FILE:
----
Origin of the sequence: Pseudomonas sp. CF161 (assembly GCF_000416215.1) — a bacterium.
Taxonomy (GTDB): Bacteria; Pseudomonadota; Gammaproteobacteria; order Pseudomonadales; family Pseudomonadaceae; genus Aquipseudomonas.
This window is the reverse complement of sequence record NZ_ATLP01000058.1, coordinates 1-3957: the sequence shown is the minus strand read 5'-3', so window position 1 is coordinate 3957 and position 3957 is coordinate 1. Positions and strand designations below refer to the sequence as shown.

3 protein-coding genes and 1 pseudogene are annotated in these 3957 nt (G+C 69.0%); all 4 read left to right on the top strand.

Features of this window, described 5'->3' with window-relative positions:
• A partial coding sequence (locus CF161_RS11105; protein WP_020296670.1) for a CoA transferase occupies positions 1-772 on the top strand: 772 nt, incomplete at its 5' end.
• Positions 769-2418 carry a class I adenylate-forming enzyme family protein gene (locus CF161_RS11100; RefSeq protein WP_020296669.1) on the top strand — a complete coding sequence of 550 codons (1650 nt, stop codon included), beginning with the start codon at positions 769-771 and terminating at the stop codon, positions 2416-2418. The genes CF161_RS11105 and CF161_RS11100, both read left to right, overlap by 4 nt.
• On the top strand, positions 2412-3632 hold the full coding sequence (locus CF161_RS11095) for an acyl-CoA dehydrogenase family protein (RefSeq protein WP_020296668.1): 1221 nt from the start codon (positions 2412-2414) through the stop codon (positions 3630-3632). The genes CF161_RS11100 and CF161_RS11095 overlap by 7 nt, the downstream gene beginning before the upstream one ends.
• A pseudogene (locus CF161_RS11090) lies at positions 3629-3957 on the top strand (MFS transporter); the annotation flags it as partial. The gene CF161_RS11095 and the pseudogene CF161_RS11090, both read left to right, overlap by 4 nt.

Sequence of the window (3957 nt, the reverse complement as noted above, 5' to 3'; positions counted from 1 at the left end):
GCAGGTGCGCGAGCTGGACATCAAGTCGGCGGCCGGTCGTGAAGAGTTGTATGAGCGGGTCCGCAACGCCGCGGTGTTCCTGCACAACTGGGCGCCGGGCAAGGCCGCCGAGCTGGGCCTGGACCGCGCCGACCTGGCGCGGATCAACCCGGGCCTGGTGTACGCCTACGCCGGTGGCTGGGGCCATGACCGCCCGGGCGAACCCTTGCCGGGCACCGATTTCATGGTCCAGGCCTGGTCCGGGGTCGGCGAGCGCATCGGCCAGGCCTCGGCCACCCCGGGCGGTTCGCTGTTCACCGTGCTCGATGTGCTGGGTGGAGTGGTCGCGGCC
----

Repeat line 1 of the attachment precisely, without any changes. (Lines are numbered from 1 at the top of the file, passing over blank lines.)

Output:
Origin of the sequence: Pseudomonas sp. CF161 (assembly GCF_000416215.1) — a bacterium.